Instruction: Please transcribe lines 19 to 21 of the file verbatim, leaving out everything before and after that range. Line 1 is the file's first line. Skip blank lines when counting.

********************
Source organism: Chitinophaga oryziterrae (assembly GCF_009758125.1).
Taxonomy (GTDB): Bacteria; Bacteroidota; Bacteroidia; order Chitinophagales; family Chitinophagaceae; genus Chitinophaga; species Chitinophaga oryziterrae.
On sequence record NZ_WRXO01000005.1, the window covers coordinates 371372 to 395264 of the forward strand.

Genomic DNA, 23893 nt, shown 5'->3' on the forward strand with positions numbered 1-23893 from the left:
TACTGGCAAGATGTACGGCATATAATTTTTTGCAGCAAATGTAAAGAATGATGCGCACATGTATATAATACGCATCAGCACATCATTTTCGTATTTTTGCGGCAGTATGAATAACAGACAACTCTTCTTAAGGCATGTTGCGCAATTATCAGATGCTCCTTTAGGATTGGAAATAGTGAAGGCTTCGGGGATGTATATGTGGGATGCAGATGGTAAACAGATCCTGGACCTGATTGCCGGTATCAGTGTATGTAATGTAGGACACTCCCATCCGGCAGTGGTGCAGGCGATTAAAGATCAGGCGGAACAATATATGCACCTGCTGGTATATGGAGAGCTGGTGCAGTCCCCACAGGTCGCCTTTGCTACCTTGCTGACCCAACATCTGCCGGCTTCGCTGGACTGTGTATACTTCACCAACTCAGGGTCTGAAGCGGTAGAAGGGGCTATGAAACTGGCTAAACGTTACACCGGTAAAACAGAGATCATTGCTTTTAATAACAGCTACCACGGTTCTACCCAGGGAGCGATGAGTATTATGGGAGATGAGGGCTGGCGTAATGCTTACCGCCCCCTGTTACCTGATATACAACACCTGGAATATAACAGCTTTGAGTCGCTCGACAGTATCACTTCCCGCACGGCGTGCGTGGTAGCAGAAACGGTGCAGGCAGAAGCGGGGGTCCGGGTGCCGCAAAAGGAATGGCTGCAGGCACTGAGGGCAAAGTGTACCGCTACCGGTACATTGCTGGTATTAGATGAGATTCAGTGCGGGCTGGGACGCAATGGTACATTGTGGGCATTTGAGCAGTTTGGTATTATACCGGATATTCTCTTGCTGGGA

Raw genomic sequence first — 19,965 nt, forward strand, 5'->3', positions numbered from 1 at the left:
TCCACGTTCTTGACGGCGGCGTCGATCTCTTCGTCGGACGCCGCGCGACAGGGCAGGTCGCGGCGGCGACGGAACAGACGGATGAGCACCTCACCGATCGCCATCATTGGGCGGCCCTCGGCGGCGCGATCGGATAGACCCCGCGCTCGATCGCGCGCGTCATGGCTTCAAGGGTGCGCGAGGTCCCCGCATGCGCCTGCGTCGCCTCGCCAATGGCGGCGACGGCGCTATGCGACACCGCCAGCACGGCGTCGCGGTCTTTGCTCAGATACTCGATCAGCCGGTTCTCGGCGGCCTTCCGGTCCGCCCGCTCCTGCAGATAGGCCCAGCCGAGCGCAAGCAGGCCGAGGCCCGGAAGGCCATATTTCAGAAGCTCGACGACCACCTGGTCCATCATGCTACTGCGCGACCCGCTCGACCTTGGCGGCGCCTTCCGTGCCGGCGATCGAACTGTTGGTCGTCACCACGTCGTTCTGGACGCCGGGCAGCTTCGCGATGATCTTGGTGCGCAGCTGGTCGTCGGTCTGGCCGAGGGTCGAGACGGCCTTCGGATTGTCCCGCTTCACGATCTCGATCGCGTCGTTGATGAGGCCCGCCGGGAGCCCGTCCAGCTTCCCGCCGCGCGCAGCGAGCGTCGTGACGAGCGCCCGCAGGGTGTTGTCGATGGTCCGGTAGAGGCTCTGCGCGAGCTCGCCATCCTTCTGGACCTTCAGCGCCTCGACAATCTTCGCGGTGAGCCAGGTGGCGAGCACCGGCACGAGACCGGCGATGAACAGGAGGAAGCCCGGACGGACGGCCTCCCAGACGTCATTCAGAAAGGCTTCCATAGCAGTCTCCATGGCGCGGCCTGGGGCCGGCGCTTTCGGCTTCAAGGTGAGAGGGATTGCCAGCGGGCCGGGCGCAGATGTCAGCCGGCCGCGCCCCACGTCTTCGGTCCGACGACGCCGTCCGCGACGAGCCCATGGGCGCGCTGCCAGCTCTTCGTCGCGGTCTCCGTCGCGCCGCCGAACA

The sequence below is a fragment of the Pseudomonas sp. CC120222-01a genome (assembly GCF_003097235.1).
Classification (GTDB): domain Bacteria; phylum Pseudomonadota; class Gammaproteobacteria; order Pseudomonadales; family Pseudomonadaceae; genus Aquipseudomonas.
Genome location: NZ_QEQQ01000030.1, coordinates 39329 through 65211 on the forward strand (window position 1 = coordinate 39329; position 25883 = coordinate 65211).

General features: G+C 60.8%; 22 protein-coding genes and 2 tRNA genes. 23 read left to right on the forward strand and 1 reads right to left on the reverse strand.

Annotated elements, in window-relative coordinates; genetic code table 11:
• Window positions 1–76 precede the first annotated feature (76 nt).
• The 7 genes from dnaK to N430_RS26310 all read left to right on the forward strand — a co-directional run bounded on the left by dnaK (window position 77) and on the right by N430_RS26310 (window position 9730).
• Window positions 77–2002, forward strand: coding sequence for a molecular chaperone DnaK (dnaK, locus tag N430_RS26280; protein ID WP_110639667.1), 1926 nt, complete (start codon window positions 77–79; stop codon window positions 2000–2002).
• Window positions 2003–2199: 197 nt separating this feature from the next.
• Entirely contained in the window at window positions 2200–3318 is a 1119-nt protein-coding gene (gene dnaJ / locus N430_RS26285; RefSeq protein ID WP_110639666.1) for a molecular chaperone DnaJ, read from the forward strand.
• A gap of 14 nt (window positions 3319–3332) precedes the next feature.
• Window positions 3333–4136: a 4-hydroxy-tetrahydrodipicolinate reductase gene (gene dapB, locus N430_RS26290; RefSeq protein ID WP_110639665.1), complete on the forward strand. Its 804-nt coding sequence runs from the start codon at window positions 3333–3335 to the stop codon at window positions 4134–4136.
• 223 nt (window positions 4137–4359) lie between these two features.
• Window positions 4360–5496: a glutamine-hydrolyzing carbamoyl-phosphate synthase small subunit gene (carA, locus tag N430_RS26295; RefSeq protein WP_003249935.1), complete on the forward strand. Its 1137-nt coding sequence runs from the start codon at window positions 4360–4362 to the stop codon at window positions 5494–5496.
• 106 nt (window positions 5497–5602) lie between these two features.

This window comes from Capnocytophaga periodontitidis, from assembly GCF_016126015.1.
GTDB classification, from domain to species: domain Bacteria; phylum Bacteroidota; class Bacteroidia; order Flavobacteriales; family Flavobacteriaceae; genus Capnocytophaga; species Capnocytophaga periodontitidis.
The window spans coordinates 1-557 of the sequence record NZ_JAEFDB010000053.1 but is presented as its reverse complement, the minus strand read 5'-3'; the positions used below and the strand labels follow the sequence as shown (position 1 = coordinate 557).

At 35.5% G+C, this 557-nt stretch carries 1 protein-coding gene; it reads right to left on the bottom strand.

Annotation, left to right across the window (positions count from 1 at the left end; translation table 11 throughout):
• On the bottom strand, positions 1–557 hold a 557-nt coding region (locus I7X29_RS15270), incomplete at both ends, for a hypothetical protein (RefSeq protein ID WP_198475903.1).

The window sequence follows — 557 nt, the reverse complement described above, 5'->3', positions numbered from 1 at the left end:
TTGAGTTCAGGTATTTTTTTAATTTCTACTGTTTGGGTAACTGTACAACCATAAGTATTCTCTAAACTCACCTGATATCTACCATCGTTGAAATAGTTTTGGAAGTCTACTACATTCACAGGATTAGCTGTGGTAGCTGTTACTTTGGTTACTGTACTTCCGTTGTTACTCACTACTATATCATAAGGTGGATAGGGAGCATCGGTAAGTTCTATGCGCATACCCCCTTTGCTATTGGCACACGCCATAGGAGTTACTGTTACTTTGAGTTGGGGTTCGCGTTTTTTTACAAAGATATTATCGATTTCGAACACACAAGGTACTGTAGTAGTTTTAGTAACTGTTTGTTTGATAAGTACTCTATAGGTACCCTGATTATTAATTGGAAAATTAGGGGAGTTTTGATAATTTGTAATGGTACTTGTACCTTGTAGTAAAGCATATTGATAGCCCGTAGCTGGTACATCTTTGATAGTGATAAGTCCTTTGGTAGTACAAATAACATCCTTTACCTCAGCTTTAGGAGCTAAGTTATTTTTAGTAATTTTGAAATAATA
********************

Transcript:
• Window positions 3333–4136: a 4-hydroxy-tetrahydrodipicolinate reductase gene (gene dapB, locus N430_RS26290; RefSeq protein ID WP_110639665.1), complete on the forward strand. Its 804-nt coding sequence runs from the start codon at window positions 3333–3335 to the stop codon at window positions 4134–4136.
• 223 nt (window positions 4137–4359) lie between these two features.
• Window positions 4360–5496: a glutamine-hydrolyzing carbamoyl-phosphate synthase small subunit gene (carA, locus tag N430_RS26295; RefSeq protein WP_003249935.1), complete on the forward strand. Its 1137-nt coding sequence runs from the start codon at window positions 4360–4362 to the stop codon at window positions 5494–5496.